The personal voice of those final poems was earned. Outram was suspicious of the confessional mode. Some of his most poignant lyrics, including three collected at the end of this book, he chose not to publish in his lifetime. He might have agreed with words spoken by A.E. Housman in Tom Stoppard’s play The Invention of Love, which Outram loved and owned: ‘Confession is an act of violence against the unoffending.’ It was only after Outram had exhausted, for his purposes, all the resources of reflection and personae, that he let the man behind the mirror and the mask step forth.
I should introduce, briefly, Outram’s personae -- leastwise those who make cameo appearances in this book. Some of these are characters of his discovery (Eden’s Adam, Shakespeare’s Lear); many others are characters of his invention. There is banjoist Hiram and his lady friend, Jenny, from the sequence that bears their names. From the sequence Mogul Recollected, there is Mogul himself, ‘a bloody great Indian elephant’, and Percy, his hapless, human handler. From the sequence Benedict Abroad, there is Portland, a hospital-porter-cum-moonlighting-stagehand; Benedict, an enigmatic jailbreak; and Amanda, ‘an actress of chaste parts’, who reappears in the sequence Lightfall. There are sundry seamen. And there is the incomparable Ms Cassie, Outram’s passionate, heartbroken, streetwise prophetess.
All but two of Outram’s trade collections are represented here. (As the poem ‘Story’, from Turns and Other Poems , gave me my theme, I also let it give me my starting point, and so have excluded works from Outram’s two earlier trade publications. They, along with Turns and The Promise of Light, are handsomely represented in an earlier gathering, Outram’s Selected Poems: 1960-1980, published by Exile Editions.) I have also included poems from two late works that Outram published privately, in collaboration with his wife, the artist Barbara Howard, under their imprint the Gauntlet Press; and one poem from Outram’s final sequence, Brief Immortals, which he published privately under no imprint, after Howard’s death. I conclude with four poems that were never collected in Outram’s lifetime (though Outram and Howard did circulate the first of these as a Gauntlet Press broadside): ‘Midsummer Lovers’, ‘Remark of a Childless Man’, ‘A Walk Before Bed’, and ‘Late Night’. Where there are discrepancies between early and late versions of a poem (Outram would sometimes publish a poem privately, and then, years later, in a trade edition -- or vice versa), I have let the later text stand.
Many of the poems reprinted here were originally published in Howard’s designs and/or with her accompanying images. In the case of the poem ‘Salamander’, Porcupine’s Quill has been able to reproduce Howard’s wood-engraved image and to recollect her design. In other cases, the poems appear solo. One might read them as ‘details’ of the original works (many of which can now be seen on line in reproduction, through the Digital Archives Initiative of Memorial University). This is particularly the case with poems from Ms Cassie: Outram and Howard were insistent on the co-inherence of word and image in this sequence.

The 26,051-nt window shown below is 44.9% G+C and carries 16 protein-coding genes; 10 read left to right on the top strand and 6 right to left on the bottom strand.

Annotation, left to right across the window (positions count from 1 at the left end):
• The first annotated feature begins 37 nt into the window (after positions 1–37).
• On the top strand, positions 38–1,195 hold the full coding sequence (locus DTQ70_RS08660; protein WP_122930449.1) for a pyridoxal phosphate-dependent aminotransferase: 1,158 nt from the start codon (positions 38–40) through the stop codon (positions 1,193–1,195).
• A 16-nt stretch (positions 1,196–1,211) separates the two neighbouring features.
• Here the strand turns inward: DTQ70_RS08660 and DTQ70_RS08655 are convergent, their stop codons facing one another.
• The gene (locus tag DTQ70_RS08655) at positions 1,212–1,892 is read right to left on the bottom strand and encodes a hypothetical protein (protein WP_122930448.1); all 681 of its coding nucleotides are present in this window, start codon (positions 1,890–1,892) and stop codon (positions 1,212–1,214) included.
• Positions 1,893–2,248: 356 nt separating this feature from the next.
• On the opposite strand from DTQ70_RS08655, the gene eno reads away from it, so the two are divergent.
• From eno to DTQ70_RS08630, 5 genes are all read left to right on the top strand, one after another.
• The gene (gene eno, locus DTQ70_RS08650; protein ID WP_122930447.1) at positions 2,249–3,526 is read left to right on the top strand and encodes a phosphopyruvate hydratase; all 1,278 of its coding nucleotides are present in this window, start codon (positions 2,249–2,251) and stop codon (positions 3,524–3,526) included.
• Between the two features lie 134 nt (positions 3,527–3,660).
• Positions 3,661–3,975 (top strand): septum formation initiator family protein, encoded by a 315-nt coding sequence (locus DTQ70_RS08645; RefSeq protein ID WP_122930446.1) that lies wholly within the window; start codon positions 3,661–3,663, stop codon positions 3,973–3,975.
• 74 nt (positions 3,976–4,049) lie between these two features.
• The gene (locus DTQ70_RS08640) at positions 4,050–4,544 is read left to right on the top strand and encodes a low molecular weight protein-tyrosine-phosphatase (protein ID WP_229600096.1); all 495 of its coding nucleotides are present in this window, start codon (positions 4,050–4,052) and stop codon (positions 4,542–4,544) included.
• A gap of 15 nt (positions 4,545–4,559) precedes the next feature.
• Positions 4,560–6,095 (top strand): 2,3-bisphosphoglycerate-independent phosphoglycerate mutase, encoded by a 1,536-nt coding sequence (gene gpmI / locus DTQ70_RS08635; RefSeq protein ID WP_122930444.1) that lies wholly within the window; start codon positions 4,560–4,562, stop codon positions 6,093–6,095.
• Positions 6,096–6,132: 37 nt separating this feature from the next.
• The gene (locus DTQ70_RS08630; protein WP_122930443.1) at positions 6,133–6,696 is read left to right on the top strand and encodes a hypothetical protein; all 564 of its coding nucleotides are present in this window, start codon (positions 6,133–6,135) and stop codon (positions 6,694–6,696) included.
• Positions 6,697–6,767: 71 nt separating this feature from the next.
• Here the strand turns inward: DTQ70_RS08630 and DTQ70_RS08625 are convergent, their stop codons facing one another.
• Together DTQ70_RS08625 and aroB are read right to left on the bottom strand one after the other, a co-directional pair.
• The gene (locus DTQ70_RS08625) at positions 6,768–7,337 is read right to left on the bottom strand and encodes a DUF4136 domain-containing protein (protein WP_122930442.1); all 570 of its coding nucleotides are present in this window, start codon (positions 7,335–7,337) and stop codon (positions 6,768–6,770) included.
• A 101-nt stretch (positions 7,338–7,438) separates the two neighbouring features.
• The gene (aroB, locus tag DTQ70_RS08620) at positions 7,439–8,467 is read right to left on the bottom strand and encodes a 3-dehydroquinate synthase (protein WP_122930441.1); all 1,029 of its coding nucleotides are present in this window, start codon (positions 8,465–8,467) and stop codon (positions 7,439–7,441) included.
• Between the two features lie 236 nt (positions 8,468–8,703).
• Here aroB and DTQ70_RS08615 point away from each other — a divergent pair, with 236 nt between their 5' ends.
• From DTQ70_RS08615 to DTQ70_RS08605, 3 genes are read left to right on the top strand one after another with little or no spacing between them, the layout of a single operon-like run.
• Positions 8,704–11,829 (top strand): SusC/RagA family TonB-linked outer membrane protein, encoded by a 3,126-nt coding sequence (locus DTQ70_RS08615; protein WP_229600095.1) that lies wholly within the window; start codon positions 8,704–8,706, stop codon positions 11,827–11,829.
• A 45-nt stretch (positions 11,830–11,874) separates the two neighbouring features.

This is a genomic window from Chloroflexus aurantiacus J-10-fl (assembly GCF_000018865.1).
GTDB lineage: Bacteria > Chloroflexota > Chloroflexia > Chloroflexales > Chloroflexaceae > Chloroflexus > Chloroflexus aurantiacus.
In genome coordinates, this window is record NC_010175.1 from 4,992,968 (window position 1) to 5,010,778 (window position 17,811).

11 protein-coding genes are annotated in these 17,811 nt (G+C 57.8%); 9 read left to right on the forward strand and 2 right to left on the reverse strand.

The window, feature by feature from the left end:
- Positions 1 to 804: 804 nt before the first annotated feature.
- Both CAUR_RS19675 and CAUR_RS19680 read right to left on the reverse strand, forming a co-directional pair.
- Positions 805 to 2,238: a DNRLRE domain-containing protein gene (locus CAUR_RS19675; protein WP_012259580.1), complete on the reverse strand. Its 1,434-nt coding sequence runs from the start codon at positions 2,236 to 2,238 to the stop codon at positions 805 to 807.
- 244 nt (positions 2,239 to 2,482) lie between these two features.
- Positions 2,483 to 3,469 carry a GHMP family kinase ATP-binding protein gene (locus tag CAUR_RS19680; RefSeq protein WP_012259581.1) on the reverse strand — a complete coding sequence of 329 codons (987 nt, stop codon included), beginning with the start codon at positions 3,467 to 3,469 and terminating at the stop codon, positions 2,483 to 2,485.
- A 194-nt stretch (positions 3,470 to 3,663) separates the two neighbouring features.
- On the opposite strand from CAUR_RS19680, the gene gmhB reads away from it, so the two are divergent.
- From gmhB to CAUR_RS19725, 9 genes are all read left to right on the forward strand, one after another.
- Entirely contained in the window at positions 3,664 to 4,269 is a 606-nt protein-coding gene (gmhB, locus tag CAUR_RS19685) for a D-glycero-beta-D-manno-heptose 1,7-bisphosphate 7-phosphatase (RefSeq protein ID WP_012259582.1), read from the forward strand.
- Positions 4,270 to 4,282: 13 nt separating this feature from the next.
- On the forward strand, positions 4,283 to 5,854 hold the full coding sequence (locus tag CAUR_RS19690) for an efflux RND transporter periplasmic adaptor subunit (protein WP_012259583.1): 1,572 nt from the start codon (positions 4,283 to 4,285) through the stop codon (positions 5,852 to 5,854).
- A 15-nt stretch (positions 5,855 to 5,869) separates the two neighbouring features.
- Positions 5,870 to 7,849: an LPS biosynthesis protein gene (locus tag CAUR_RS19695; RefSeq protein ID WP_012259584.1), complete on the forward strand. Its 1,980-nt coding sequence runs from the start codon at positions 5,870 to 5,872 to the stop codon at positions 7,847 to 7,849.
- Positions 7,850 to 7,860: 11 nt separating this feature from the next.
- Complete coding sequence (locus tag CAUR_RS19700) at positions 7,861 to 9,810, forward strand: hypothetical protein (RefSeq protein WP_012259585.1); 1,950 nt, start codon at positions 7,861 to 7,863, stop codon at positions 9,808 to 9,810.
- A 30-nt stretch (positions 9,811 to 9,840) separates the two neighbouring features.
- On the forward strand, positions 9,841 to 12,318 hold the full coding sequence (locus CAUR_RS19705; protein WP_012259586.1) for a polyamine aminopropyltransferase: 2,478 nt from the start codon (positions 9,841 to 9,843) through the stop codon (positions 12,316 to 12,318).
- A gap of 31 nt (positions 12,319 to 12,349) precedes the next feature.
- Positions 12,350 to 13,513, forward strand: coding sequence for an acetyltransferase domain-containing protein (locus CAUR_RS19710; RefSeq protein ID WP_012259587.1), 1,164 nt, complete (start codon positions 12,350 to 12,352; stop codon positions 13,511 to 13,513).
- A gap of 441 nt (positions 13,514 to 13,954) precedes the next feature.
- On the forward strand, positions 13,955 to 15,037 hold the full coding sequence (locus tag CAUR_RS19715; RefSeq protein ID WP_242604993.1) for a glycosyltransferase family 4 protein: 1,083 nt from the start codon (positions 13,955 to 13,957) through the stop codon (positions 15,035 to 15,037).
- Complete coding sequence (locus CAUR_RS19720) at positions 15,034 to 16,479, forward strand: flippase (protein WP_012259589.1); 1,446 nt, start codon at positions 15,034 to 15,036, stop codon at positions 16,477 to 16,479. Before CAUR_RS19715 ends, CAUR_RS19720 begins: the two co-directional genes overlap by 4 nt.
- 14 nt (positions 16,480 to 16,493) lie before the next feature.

I am grateful to Outram’s publishers (Anson-Cartwright Editions, Porcupine’s Quill, and the St Thomas Poetry Series) for permission to reproduce the poems gathered here; to Susan Warner Keene and Peter M. Newman, trustees of the artistic and literary estates of Barbara Howard and Richard Outram; and to Peter Sanger, whose Through Darkling Air: The Poetry of Richard Outram supplied or confirmed much of the biographical detail recounted at the end of this book.
Outram was born in Canada in 1930. He was a graduate of the University of Toronto (English and Philosophy), and worked for many years at the Canadian Broadcasting Corporation as a stagehand crew leader. He wrote more than twenty books, four of these published by the Porcupine’s Quill (Man in Love , Hiram and Jenny , Mogul Recollected , and Dove Legend ). He won the City of Toronto Book Award in 1999 for his collection Benedict Abroad (St Thomas Poetry Series). His poetry is the subject of a significant work of literary criticism, Through Darkling Air: The Poetry of Richard Outram, by Peter Sanger (Gaspereau Press, 2010).
Richard Outram died in 2005.
Amanda Jernigan is a poet, playwright, essayist and editor. She is the author of Groundwork: poems (Biblioasis, 2011) and her work has appeared in Undercurrents: New Voices in Canadian Poetry (Cormorant, 2011). Jernigan lives in Hamilton, Ontario with her husband and son.